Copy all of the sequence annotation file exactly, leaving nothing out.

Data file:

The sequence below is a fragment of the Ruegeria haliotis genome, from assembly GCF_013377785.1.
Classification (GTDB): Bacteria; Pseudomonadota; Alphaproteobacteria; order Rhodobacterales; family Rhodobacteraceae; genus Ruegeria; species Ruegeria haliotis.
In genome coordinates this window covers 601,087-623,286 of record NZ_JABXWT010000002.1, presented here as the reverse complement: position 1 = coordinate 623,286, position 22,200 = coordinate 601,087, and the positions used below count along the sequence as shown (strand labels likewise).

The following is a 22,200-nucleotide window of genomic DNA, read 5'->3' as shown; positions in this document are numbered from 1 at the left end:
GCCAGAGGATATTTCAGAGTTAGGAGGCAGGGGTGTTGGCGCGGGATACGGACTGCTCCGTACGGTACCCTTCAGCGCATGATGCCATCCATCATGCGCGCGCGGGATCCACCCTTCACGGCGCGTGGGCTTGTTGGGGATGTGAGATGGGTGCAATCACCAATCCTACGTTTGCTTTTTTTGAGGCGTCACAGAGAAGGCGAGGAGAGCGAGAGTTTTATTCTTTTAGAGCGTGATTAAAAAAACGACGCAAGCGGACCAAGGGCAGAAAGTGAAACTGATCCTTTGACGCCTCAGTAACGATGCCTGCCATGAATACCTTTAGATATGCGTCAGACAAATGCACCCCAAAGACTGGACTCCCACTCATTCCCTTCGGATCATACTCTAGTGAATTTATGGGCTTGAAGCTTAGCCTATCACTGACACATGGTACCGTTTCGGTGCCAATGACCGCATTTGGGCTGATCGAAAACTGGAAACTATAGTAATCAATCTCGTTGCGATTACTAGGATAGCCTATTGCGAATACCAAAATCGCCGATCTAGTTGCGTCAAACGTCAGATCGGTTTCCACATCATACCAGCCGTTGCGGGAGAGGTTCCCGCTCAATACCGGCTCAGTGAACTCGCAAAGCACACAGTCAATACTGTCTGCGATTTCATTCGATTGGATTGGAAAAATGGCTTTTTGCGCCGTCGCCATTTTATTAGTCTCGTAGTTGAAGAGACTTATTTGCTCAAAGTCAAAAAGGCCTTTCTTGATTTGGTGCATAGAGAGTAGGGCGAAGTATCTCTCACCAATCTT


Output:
The sequence below is a fragment of the Ruegeria haliotis genome, from assembly GCF_013377785.1.
Classification (GTDB): Bacteria; Pseudomonadota; Alphaproteobacteria; order Rhodobacterales; family Rhodobacteraceae; genus Ruegeria; species Ruegeria haliotis.
In genome coordinates this window covers 601,087-623,286 of record NZ_JABXWT010000002.1, presented here as the reverse complement: position 1 = coordinate 623,286, position 22,200 = coordinate 601,087, and the positions used below count along the sequence as shown (strand labels likewise).

The following is a 22,200-nucleotide window of genomic DNA, read 5'->3' as shown; positions in this document are numbered from 1 at the left end:
GCCAGAGGATATTTCAGAGTTAGGAGGCAGGGGTGTTGGCGCGGGATACGGACTGCTCCGTACGGTACCCTTCAGCGCATGATGCCATCCATCATGCGCGCGCGGGATCCACCCTTCACGGCGCGTGGGCTTGTTGGGGATGTGAGATGGGTGCAATCACCAATCCTACGTTTGCTTTTTTTGAGGCGTCACAGAGAAGGCGAGGAGAGCGAGAGTTTTATTCTTTTAGAGCGTGATTAAAAAAACGACGCAAGCGGACCAAGGGCAGAAAGTGAAACTGATCCTTTGACGCCTCAGTAACGATGCCTGCCATGAATACCTTTAGATATGCGTCAGACAAATGCACCCCAAAGACTGGACTCCCACTCATTCCCTTCGGATCATACTCTAGTGAATTTATGGGCTTGAAGCTTAGCCTATCACTGACACATGGTACCGTTTCGGTGCCAATGACCGCATTTGGGCTGATCGAAAACTGGAAACTATAGTAATCAATCTCGTTGCGATTACTAGGATAGCCTATTGCGAATACCAAAATCGCCGATCTAGTTGCGTCAAACGTCAGATCGGTTTCCACATCATACCAGCCGTTGCGGGAGAGGTTCCCGCTCAATACCGGCTCAGTGAACTCGCAAAGCACACAGTCAATACTGTCTGCGATTTCATTCGATTGGATTGGAAAAATGGCTTTTTGCGCCGTCGCCATTTTATTAGTCTCGTAGTTGAAGAGACTTATTTGCTCAAAGTCAAAAAGGCCTTTCTTGATTTGGTGCATAGAGAGTAGGGCGAAGTATCTCTCACCAATCTT